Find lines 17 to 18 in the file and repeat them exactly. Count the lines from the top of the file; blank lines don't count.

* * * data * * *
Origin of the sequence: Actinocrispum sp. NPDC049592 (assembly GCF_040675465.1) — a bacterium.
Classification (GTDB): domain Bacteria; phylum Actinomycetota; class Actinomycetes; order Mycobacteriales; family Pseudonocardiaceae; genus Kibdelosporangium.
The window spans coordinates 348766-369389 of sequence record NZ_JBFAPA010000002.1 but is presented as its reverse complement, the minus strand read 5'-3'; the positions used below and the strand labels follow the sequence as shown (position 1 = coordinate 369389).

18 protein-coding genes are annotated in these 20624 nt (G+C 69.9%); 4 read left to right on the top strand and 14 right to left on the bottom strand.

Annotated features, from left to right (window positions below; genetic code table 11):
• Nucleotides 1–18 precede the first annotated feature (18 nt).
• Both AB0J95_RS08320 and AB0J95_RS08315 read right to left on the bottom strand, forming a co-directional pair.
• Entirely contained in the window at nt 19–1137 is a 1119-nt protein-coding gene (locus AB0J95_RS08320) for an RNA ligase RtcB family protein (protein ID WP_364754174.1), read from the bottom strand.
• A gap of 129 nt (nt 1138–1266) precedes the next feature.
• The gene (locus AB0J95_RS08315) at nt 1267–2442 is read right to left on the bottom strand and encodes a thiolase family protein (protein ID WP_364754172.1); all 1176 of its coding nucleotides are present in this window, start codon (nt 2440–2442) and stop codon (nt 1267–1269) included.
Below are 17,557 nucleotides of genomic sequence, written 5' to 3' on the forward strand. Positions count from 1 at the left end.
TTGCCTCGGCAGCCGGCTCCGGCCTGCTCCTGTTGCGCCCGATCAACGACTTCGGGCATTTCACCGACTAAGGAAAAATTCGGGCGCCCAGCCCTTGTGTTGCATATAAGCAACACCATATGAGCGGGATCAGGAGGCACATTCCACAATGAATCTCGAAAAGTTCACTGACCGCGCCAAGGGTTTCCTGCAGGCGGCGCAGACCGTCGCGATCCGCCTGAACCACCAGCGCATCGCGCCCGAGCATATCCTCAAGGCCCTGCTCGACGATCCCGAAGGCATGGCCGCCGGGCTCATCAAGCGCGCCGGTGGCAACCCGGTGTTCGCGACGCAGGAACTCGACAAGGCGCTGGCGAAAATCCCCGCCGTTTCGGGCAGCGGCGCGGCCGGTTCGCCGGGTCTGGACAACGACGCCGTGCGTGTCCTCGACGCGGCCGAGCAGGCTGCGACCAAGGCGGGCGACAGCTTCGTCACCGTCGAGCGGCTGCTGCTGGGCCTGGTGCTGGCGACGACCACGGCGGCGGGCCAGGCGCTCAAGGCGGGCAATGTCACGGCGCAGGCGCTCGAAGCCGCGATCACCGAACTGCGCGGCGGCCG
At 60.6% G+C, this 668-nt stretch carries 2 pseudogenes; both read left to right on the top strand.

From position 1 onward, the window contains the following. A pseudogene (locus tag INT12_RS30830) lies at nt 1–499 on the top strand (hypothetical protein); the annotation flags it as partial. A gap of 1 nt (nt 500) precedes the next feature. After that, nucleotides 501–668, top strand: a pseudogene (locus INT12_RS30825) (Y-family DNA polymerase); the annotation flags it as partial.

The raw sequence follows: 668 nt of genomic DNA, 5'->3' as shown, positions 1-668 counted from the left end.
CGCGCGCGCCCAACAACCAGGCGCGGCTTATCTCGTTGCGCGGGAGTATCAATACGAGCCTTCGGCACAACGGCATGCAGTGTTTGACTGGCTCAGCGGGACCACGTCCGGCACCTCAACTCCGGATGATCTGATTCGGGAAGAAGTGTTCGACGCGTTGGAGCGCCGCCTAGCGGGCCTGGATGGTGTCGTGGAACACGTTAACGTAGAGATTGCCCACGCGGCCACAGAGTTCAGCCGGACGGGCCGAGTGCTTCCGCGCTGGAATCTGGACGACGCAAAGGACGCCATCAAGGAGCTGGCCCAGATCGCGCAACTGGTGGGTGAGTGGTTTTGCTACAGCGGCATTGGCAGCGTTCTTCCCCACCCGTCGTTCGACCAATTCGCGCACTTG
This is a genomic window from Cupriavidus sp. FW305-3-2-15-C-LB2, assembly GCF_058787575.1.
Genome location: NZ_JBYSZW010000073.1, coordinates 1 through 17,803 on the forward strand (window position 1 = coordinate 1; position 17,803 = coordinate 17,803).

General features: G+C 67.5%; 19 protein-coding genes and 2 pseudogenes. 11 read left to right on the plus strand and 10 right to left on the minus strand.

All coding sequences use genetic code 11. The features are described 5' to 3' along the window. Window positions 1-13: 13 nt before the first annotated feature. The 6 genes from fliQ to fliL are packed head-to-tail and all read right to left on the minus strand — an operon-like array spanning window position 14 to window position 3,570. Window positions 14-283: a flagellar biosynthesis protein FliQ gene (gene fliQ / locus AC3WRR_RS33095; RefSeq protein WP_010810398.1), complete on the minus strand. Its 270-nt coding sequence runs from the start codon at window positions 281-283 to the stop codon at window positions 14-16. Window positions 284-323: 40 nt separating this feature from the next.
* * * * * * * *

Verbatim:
This is a genomic window from Cupriavidus sp. FW305-3-2-15-C-LB2, assembly GCF_058787575.1.
Genome location: NZ_JBYSZW010000073.1, coordinates 1 through 17,803 on the forward strand (window position 1 = coordinate 1; position 17,803 = coordinate 17,803).